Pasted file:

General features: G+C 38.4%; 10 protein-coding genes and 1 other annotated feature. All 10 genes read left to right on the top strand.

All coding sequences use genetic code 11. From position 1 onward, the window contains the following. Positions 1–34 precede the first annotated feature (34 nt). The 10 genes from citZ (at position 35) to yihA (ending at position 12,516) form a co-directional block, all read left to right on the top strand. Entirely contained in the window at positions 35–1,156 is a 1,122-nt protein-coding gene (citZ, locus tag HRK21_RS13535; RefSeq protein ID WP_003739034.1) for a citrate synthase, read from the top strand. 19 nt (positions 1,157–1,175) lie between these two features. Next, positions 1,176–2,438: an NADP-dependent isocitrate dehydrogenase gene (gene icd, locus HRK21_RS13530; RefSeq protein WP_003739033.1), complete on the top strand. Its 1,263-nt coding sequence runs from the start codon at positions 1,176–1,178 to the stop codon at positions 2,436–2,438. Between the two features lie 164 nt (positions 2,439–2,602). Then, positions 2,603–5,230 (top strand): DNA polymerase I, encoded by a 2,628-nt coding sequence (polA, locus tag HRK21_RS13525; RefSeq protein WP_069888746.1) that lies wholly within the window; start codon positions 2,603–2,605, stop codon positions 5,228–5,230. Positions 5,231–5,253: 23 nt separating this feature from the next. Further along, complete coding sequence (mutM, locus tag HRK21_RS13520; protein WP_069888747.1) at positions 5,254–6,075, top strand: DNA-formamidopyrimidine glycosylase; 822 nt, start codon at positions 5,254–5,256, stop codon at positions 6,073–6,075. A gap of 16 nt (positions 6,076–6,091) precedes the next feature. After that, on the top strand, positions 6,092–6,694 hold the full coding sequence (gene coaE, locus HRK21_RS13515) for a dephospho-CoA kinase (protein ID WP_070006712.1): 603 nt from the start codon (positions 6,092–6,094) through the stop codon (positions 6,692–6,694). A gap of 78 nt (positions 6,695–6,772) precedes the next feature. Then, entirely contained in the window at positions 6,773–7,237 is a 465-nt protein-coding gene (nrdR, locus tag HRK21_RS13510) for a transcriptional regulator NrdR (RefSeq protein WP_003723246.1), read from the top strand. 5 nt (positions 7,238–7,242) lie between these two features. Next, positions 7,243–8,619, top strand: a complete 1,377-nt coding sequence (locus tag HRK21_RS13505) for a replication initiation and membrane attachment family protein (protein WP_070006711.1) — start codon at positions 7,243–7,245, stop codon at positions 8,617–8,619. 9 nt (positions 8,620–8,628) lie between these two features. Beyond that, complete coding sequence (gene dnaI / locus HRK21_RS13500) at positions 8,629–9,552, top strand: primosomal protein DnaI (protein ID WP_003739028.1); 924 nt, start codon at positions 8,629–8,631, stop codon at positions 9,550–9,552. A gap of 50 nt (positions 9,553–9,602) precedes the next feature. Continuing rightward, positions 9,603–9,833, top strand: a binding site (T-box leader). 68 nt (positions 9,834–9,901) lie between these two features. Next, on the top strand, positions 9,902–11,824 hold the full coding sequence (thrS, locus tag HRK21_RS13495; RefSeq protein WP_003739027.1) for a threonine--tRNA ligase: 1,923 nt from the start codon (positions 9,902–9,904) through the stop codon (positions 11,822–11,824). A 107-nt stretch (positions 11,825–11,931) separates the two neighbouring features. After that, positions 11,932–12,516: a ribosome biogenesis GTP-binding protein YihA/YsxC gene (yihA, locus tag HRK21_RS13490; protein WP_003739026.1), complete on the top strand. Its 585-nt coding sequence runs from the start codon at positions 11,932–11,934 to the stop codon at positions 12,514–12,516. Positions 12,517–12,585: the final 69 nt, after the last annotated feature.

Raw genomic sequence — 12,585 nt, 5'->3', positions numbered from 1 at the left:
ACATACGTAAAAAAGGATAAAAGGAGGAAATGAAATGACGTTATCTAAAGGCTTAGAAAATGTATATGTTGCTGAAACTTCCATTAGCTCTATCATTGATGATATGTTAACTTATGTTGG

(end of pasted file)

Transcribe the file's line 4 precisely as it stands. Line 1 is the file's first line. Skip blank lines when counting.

ACATACGTAAAAAAGGATAAAAGGAGGAAATGAAATGACGTTATCTAAAGGCTTAGAAAATGTATATGTTGCTGAAACTTCCATTAGCTCTATCATTGATGATATGTTAACTTATGTTGG